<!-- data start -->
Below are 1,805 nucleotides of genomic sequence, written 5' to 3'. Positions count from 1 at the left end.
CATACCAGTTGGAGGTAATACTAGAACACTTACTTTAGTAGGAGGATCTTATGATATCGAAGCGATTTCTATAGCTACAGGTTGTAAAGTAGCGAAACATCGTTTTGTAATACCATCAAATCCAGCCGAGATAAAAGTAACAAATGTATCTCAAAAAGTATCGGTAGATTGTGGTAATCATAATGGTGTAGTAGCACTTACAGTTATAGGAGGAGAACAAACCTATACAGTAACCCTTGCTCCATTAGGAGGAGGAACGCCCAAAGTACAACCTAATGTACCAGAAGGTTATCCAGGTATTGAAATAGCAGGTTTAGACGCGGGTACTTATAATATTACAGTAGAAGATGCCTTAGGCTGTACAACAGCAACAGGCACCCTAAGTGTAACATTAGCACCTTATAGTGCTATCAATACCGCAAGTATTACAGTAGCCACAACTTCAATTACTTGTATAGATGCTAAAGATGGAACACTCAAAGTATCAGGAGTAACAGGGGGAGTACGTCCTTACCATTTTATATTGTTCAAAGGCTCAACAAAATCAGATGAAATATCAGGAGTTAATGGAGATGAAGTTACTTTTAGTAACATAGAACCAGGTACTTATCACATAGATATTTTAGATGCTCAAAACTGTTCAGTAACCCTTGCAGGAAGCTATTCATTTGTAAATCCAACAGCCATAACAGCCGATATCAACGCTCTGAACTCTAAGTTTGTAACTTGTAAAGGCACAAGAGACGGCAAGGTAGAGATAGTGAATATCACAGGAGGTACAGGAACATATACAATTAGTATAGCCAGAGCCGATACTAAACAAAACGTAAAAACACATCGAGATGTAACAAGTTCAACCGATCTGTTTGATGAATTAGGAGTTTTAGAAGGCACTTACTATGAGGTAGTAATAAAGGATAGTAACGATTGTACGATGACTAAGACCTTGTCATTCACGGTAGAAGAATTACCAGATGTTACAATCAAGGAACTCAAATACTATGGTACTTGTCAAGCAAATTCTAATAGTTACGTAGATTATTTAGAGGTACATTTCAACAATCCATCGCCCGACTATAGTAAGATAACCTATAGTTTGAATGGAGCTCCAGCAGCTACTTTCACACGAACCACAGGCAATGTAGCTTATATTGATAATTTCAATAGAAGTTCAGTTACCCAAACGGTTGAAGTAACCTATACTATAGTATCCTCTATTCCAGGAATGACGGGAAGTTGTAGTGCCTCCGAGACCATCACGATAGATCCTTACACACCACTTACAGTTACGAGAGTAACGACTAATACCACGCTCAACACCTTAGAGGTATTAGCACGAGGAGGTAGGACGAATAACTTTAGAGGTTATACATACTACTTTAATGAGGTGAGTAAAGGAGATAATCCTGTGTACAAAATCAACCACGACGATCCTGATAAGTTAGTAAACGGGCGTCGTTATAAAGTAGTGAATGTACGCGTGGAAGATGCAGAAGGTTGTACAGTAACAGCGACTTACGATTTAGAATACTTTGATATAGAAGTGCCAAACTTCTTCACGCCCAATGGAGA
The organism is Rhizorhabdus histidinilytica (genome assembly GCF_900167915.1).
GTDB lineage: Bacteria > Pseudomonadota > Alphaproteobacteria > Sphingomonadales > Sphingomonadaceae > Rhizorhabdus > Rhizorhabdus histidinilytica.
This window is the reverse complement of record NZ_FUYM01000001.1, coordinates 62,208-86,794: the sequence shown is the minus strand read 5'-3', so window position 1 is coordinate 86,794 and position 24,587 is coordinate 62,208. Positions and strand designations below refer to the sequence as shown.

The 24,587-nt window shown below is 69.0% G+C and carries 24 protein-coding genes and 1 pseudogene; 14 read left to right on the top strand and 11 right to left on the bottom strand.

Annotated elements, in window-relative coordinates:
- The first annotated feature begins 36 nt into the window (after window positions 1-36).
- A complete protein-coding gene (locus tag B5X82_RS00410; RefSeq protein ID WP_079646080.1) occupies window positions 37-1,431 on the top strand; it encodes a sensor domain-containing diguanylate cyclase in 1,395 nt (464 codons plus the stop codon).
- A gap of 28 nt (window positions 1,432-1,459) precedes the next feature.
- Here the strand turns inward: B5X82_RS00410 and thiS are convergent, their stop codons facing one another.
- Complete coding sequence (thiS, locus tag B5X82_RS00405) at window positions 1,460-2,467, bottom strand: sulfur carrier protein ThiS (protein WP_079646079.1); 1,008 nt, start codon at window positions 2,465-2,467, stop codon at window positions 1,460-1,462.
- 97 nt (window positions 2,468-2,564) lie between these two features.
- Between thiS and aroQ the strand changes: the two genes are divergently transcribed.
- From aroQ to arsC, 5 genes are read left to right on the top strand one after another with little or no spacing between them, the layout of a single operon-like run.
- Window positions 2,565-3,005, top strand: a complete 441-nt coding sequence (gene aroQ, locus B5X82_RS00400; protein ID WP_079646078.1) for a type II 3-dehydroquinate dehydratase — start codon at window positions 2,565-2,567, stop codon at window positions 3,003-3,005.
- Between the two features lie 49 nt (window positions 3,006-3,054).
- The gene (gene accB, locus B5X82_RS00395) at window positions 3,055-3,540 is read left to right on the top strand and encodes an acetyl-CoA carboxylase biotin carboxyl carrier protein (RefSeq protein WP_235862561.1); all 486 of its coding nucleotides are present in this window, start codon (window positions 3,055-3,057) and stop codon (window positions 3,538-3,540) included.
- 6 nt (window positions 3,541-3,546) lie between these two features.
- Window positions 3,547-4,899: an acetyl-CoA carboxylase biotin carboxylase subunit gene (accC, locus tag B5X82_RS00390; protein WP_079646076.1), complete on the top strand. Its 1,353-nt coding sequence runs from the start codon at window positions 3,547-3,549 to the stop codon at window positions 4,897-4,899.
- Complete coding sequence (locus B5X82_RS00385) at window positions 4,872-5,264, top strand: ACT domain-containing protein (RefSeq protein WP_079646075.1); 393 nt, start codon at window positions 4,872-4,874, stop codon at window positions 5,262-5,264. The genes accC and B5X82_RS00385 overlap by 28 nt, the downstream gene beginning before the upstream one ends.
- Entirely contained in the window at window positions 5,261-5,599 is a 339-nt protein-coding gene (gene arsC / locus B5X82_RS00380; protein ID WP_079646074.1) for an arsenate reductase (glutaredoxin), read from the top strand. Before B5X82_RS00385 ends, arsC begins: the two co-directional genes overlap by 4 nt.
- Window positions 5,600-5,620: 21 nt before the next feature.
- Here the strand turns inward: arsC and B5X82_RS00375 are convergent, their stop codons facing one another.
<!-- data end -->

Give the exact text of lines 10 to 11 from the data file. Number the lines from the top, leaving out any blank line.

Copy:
- A gap of 28 nt (window positions 1,432-1,459) precedes the next feature.
- Here the strand turns inward: B5X82_RS00410 and thiS are convergent, their stop codons facing one another.